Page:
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Criminal prosecutions based on hip-hop lyrics on the rise

Many people believe that art is a reflection of the human experience, without necessarily being a literal interpretation of it. But can art also be used as evidence in a criminal investigation into the artist? How reliable would such evidence be, given how subjective and prone to exaggeration art often is?

Police and prosecutors in many states are increasingly using lyrics from hip-hop songs as evidence in felony criminal charges against the composers. Though only about three dozen criminal cases have relied in large part on rap lyrics, it appears to be a growing trend, raising questions of free expression and the nature of rap.

Violence is a major theme in the sub-genre of gangsta rap. However, it is generally understood among its fans that the violent activity depicted in gangsta rap lyrics is exaggerated, if not wholly invented. But now, more and more, authorities claim that these lyrics are actually confessions to real-life crimes. Other times, they use the fact that the defendant is a hip-hop artist to color the jury’s perception of him, according to The New York Times.

Sometimes, the government pursues criminal charges against the performer, based on little more than the content of their music. In one case from outside of New York, a detective working on a cold-case homicide in 2011 viewed a YouTube video posted by a local artist. In the music video, the rapper said, “But nobody saw when I [expletive] smoked him / roped him / sharpened up the shank / then I poked him / 357 Smith & Wesseon beam scoped him.”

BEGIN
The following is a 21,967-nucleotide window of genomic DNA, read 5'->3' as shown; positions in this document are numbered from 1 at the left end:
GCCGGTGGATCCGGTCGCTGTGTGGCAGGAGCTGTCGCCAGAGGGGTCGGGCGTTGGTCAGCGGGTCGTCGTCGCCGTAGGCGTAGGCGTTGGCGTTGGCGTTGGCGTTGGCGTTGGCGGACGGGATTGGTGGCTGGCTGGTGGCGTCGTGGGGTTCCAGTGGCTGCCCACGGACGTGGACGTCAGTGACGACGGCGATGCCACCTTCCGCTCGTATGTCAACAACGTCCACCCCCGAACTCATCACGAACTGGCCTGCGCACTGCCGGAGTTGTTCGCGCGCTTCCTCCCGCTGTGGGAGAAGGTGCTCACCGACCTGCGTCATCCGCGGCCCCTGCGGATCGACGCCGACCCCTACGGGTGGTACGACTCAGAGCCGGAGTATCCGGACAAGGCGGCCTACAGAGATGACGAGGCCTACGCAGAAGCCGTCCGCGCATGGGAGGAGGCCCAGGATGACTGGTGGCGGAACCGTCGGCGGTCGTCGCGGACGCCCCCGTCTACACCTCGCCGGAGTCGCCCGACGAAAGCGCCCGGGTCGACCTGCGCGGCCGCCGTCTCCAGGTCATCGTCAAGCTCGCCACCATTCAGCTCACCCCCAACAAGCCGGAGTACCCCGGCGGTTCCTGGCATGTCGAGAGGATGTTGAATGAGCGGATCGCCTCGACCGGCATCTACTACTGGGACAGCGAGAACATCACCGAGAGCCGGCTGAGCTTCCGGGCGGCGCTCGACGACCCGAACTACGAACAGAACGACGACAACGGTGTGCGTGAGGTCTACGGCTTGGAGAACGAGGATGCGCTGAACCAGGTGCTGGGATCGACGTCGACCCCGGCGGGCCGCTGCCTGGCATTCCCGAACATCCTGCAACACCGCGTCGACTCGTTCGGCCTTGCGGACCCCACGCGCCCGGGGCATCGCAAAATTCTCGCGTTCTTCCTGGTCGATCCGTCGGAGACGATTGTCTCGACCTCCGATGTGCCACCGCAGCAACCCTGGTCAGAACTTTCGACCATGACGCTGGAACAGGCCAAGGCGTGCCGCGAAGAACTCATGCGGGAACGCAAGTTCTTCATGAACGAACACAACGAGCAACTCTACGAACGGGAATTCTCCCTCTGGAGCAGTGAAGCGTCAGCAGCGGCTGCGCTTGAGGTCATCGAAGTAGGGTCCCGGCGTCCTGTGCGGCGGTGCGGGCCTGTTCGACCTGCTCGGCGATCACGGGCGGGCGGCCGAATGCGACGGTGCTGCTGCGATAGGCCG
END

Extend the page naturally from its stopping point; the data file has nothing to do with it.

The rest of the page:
The artist denies that he was confessing to the homicide, but was charged with the killing in July.

It appears that authorities are focusing on rap lyrics more than the words from any other genre, which raises uncomfortable questions about race. This is especially true if prosecutors are using defendants’ lyrics to prejudice juries against them. Generally, evidence that is not relevant to the crime but is meant to make the defendant seem “bad” or “scary” is not supposed to be allowed at trial.

In addition, this practice would seem to be a government intrusion on free expression. Prosecuting people based on their music would seem like a possible violation of the defendants’ First Amendment rights.

Source: The New York Times, “Legal Debate on Using Boastful Rap Lyrics as a Smoking Gun,” Lorne Manly, March 26, 2014

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